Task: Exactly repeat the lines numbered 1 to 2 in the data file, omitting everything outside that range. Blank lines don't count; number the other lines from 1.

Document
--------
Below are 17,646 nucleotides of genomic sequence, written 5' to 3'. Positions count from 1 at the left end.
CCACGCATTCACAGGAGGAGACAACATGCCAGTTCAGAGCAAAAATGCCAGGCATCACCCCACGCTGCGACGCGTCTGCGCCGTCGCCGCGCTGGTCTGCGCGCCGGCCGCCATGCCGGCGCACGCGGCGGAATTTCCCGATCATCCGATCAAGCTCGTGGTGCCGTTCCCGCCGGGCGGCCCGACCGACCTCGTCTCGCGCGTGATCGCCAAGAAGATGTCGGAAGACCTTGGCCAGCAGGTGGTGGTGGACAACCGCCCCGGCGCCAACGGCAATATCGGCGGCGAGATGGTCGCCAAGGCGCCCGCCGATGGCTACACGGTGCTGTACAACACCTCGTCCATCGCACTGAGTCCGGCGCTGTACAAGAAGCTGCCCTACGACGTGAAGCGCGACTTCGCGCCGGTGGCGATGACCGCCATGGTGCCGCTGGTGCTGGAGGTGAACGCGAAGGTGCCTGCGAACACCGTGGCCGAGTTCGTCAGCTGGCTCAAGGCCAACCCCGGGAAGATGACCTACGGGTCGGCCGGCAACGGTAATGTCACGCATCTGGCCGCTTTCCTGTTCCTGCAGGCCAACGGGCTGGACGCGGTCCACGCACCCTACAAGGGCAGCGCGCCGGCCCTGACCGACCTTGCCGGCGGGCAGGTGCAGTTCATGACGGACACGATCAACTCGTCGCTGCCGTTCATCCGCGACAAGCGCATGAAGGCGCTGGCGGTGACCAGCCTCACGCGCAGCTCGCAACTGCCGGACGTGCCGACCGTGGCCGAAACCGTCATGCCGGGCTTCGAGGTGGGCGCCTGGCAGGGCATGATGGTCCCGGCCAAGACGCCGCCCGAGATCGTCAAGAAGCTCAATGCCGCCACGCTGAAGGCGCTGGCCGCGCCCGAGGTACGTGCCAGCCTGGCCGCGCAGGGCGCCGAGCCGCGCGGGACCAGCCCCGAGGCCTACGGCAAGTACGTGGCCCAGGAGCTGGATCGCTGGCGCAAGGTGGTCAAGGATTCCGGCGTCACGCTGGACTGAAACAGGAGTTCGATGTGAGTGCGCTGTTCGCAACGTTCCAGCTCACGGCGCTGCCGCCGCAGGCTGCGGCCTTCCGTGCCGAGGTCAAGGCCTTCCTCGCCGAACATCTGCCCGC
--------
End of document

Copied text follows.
Below are 17,646 nucleotides of genomic sequence, written 5' to 3'. Positions count from 1 at the left end.
CCACGCATTCACAGGAGGAGACAACATGCCAGTTCAGAGCAAAAATGCCAGGCATCACCCCACGCTGCGACGCGTCTGCGCCGTCGCCGCGCTGGTCTGCGCGCCGGCCGCCATGCCGGCGCACGCGGCGGAATTTCCCGATCATCCGATCAAGCTCGTGGTGCCGTTCCCGCCGGGCGGCCCGACCGACCTCGTCTCGCGCGTGATCGCCAAGAAGATGTCGGAAGACCTTGGCCAGCAGGTGGTGGTGGACAACCGCCCCGGCGCCAACGGCAATATCGGCGGCGAGATGGTCGCCAAGGCGCCCGCCGATGGCTACACGGTGCTGTACAACACCTCGTCCATCGCACTGAGTCCGGCGCTGTACAAGAAGCTGCCCTACGACGTGAAGCGCGACTTCGCGCCGGTGGCGATGACCGCCATGGTGCCGCTGGTGCTGGAGGTGAACGCGAAGGTGCCTGCGAACACCGTGGCCGAGTTCGTCAGCTGGCTCAAGGCCAACCCCGGGAAGATGACCTACGGGTCGGCCGGCAACGGTAATGTCACGCATCTGGCCGCTTTCCTGTTCCTGCAGGCCAACGGGCTGGACGCGGTCCACGCACCCTACAAGGGCAGCGCGCCGGCCCTGACCGACCTTGCCGGCGGGCAGGTGCAGTTCATGACGGACACGATCAACTCGTCGCTGCCGTTCATCCGCGACAAGCGCATGAAGGCGCTGGCGGTGACCAGCCTCACGCGCAGCTCGCAACTGCCGGACGTGCCGACCGTGGCCGAAACCGTCATGCCGGGCTTCGAGGTGGGCGCCTGGCAGGGCATGATGGTCCCGGCCAAGACGCCGCCCGAGATCGTCAAGAAGCTCAATGCCGCCACGCTGAAGGCGCTGGCCGCGCCCGAGGTACGTGCCAGCCTGGCCGCGCAGGGCGCCGAGCCGCGCGGGACCAGCCCCGAGGCCTACGGCAAGTACGTGGCCCAGGAGCTGGATCGCTGGCGCAAGGTGGTCAAGGATTCCGGCGTCACGCTGGACTGAAACAGGAGTTCGATGTGAGTGCGCTGTTCGCAACGTTCCAGCTCACGGCGCTGCCGCCGCAGGCTGCGGCCTTCCGTGCCGAGGTCAAGGCCTTCCTCGCCGAACATCTGCCCGC